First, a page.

Alex Dingman, Justin Lewis, Erica Lander and Daniel Hucks make up the Graveyard Shift. They bring drums to every game. (Photos by Jayden Simmons)

Every week at women’s soccer games at USC, there’s a group that marches to the beat of their own drum – literally.

At the far side of Stone Stadium, in front of the Whaley Street Cemetery, there’s a group that calls itself the Graveyard Shift. Their job: to make as much noise as possible.

The Graveyard Shift started in 2015 when two coworkers at a local Zaxby’s, Alex Dingman and Justin Lewis, found they shared a love for Gamecock soccer.

“We were just normal spectators in the stands that first year, and the way our schedules worked, we were off for more of the women’s games than the men’s games,” Dingman said. “By the end of that first season, we were more familiar with that team.”

The following season, the NCAA loosened stadium noisemaker limits, and Carolina gave out vuvuzelas horns at one of the games.

Thus began a new era.

“We picked up this piece of rebar and just started banging it on a trash can, just for extra noise,” Dingman said.

Lewis had an unused drum set in his apartment at the time and decided to create a new tradition.

“I never lived anywhere where I could play (drums),” Lewis said. “I was like, ‘Realistically, I’m never going to set this up so let’s use it for the game.’”

The duo began playing at every game, gaining the attention of fans and the team itself.

“That year, the coaching staff was really nice and reached out to us,” Dingman said. “They were like, ‘Thank you for coming to the game’ and threw us a couple of T-shirts and stuff. It was just like, wow, they really like what we’re doing.”

Since that beginning, they’ve had a couple of new faces join them, including Daniel Hucks, a 70-year-old fan.

“Alex and Justin, they were over here, and they flipped over the trash cans and used them as drums,” Hucks said. “So I went over and said, ‘Can I join?’ And they just accepted me.”

The three-man group said it can be hard at times, especially early in the season, in hot Columbia Augusts.

“It’s very hot,” Erica Lander, the fourth and newest member said. “We’re on the side where the sun beams down, and it’s the last place to stop getting it. And you’re drumming for 90 minutes. It’s hard.”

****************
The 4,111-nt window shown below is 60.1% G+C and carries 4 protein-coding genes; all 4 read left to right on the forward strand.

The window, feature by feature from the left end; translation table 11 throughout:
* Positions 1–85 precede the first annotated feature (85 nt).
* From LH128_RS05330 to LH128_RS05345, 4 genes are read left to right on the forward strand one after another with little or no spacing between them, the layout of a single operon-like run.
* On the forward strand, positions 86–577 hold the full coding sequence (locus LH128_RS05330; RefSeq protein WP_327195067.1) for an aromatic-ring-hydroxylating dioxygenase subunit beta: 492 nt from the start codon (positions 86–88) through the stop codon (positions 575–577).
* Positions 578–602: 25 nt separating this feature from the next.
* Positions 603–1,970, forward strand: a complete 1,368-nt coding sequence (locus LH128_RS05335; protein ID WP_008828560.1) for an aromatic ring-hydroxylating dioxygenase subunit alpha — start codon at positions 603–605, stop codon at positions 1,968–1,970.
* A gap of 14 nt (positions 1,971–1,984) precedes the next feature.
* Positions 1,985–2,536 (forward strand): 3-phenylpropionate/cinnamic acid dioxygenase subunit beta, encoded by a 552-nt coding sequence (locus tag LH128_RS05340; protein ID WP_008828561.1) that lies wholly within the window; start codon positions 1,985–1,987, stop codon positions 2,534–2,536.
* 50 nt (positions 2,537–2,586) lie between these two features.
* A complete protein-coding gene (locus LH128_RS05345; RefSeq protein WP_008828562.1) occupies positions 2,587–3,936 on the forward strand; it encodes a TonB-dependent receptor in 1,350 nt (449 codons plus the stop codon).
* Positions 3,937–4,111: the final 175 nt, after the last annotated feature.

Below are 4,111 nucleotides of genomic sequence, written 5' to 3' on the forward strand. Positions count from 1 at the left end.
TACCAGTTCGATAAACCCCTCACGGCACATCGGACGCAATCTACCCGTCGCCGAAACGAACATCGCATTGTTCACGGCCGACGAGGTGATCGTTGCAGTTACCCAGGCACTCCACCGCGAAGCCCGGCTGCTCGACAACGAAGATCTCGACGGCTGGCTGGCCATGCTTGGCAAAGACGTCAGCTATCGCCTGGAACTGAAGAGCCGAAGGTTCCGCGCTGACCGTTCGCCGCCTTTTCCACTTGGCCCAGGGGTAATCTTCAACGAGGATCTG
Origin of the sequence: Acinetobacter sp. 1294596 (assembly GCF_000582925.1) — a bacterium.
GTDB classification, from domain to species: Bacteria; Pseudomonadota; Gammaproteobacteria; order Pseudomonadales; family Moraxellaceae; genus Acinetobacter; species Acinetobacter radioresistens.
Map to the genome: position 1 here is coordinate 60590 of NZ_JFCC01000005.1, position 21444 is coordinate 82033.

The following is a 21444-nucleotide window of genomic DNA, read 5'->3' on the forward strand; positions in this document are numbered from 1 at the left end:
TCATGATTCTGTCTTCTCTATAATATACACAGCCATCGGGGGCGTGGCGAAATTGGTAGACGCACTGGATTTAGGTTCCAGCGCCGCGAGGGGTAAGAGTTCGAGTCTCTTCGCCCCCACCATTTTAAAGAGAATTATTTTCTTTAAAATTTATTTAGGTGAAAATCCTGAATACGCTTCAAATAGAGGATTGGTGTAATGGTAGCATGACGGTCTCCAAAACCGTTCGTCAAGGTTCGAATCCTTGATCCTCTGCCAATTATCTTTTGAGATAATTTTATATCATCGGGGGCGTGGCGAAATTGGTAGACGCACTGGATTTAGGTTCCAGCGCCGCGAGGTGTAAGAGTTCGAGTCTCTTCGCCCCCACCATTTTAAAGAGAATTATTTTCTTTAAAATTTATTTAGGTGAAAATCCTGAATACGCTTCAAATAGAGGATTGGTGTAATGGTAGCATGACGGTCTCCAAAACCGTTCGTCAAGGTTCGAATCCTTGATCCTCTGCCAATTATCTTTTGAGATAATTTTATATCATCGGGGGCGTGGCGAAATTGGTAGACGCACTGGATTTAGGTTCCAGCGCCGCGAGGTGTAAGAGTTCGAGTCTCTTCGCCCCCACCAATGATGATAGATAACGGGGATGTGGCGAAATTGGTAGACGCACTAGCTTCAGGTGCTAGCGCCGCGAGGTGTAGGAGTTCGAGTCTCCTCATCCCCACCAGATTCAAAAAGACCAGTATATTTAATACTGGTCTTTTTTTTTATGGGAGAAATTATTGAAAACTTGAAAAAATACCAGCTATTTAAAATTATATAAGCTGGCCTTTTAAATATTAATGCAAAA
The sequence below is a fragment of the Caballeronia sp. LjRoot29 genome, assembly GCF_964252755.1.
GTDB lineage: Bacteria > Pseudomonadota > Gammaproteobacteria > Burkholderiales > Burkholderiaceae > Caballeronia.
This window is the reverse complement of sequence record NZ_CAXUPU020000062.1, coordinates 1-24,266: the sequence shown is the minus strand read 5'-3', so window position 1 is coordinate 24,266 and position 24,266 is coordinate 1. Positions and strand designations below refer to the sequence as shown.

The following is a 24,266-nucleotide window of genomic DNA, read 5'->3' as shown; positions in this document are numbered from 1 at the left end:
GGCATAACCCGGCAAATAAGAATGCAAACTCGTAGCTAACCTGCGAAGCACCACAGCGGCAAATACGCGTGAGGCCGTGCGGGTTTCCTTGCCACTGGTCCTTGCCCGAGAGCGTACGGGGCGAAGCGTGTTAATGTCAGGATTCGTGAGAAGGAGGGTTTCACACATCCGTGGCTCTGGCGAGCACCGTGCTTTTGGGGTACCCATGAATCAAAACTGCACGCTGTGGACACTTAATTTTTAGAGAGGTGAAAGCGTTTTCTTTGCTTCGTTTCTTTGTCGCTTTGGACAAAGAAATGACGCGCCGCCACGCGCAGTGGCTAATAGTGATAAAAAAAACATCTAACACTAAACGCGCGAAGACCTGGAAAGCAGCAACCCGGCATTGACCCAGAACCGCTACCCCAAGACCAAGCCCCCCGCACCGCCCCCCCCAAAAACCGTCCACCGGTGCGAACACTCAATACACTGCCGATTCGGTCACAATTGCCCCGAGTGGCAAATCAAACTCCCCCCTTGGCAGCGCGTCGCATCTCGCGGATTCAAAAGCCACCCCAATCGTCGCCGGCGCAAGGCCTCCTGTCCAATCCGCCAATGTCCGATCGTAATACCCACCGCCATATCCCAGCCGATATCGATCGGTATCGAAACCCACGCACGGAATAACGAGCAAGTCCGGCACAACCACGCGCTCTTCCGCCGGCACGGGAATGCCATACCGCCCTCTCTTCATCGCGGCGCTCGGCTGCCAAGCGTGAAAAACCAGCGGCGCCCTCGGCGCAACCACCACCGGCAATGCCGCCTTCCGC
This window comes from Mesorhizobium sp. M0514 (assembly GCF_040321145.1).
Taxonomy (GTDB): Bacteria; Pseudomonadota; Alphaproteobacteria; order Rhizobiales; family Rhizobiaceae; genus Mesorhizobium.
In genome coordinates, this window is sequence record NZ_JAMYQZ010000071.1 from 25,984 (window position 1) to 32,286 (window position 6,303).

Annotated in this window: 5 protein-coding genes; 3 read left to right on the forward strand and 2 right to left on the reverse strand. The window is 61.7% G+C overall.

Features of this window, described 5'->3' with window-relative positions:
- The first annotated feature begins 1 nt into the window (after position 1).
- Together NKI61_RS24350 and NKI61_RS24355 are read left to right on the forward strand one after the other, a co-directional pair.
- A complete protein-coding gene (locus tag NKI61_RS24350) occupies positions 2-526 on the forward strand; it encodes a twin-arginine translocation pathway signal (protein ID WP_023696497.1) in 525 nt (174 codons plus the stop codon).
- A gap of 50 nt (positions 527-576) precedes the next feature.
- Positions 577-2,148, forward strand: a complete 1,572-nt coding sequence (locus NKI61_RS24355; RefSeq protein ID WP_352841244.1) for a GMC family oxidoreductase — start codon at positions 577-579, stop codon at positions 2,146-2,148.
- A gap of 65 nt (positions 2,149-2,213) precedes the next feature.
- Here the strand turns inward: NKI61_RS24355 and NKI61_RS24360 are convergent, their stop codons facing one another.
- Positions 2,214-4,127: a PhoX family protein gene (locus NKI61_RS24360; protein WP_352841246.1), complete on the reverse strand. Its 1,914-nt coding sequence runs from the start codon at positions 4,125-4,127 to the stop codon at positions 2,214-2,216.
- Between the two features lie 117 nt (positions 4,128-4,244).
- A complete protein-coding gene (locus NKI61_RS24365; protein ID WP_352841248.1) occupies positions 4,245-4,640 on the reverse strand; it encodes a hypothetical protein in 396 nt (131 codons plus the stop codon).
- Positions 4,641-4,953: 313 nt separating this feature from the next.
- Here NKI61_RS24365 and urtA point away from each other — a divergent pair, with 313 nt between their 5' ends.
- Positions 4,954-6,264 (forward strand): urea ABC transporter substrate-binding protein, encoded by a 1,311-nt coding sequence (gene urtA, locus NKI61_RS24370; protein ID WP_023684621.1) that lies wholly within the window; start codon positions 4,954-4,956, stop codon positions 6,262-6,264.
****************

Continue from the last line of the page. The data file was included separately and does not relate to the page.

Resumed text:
Thursday night, the Gamecocks women’s soccer team ended the season as SEC East Champions for the fourth time since the Graveyard Shift began. The group thinks the atmosphere it helps create definitely helps boost the team.

“We thought we would just be those annoying people just making noise that no one likes,” Dingman said. “We noticed in the years since then the attendance for games has gone up and gone up and gone up.”

The Graveyard Shift also hosts pregame tailgates in front of the Carolina Soccer Center with parents of the players. That larger group has its own set of traditions, including playing their version of USC’s “2001” theme song and giving the players football-style individual introductions.

“It’s definitely a family,” Lander said. “I really love being here.”

The team loves them, too. Dingman said they are provided a schedule months in advance so they can plan which days to take off and show up in full force for the games.

“What started as just us having fun has just become like a real motivator for players,” Dingman said of the way the noise intimidates other teams. “This is a fortress – it’s hard (for them) to win here.”

Stone Stadium is the home of Gamecock soccer. With the Graveyard Shift creating a loud environment, it’s very hard for opposing teams to play there.

The Graveyard Shift is more than just a fan base. They host tailgates with parents of the players before every home game.

This is one of the drums used by the Graveyard Shift every game. They play based on the tempo of the game, playing faster the closer the Gamecocks get to scoring.

Parents and fans line up outside of the Carolina Soccer Center to greet the players before the game.